I‘ve been asked far too many times what my favorite destination is. I enjoyed different places for different reasons, making the question impossible to answer. A better question would be for recommendations for destinations, particularly if you plan to travel solo.
The editors at Conde Nast Traveller put together their picks, and I have to agree with about half of the 14 (I haven’t been to the rest yet). Some of them are interesting picks.
The list starts with New York City, and I have to agree with that. But I’m biased because I grew up in New Jersey and live right across the river from the city. There’s tons to do for everyone — food, drinks, art, culture. But if you do come to visit, please don’t take up the whole sidewalk; some of us have places to be.
What stood out for me in the list was that the editors didn’t just choose cities — there are whole countries on the list. Right after listing Paris as a choice, they listed all of Italy. I can’t really argue with it — I loved my month in Italy, but I didn’t see anywhere near enough of the country. Same goes for including all of Japan and Iceland.
Japan was a surprise mostly because it’s not the easiest country to get around without knowing the language. I could at least read some signs and menus because they use a lot of Chinese characters. But it wasn’t easy going to restaurants where no one spoke English and the menus had no pictures. Once you get past the language barrier, it’s a wonderful destination.
I was also surprised about the inclusion of Bali as a solo travel destination. I have always viewed Bali as a more romantic destination, but that could be because I wasn’t alone on my trip there.
And while I haven’t yet visit New Orleans, I would imagine that it’s more fun to travel with someone. It would certainly be a safer trip for those of us who want to sample the famous nightlife and drinks of the city.
Here are some of my choices for solo travel destinations:
I called Taipei home for almost three years. It’s an often overlooked destination, but it has a lot going on. It is particularly easy to get around and it’s affordable. The bar scene has definitely improved in the last few years, and there’s amazing art. And if that big city isn’t enough, the convenient trains and buses can take you around Taiwan to other great places like Taroko Gorge and Yehliu.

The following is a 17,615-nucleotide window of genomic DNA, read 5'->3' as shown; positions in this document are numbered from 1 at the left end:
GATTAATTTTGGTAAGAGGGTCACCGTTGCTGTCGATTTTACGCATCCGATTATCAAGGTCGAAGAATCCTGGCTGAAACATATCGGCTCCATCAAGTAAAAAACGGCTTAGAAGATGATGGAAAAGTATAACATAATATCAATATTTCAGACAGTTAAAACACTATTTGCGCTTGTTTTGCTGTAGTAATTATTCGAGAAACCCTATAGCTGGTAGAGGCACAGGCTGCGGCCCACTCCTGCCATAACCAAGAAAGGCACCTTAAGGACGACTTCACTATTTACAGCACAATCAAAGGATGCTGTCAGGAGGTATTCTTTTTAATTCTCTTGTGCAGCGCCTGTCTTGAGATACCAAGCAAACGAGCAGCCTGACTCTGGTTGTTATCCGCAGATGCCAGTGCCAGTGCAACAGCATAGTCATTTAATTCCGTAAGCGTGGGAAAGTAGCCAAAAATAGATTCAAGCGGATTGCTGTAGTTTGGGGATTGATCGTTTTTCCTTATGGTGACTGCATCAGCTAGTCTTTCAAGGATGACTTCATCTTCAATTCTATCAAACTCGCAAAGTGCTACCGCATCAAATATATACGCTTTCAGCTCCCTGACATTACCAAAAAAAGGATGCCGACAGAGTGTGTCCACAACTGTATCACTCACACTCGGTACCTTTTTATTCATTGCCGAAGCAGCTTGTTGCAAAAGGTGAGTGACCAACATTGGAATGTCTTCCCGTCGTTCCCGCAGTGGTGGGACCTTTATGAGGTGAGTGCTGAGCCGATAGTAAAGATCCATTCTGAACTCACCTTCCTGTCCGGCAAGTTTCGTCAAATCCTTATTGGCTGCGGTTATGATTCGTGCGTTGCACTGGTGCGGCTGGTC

2. Mexico City
Some of this depends on where you stay, but Mexico City is amazing. The art, the food, the friendly people. There’s so much to see and do in the city that it’s impossible to plan for everything in one trip. I’m sure if I had more time I would’ve made quick friends with more locals.
3. Boulder, CO
It’s been a long time since I lived in Boulder. I spent two years there for grad school and left kicking and screaming (I couldn’t find a job there to stay). I haven’t been back there, but I know it hasn’t changed quite that much, though friends tell me it’s more expensive. If you go, you have to eat lunch at the Tajik tea house — it’s beautiful. I miss the literary events, friendly people, and the mountains. You know what? To hell with the people and literary events; I just want the mountains.
I have a soft spot for the gambling mecca despite not being a gambler. I enjoyed the architectural mix in the city — the colonial Portuguese style and classic Chinese alongside modern casinos. It can be a beautiful city. Plus there’s great food all around, especially down the alleys.
I don’t speak French, but I do speak food. I found the people around Montreal to be friendly and helpful — and I was there during a heatwave and a horribly frigid New Year. After ordering my first meal there, the owner of the restaurant asked if I could read French (nope), and then he turned the menu over to the English side. It was too late, I had already ordered (and it was delicious). I spent the rest of the early evening talking with the owner.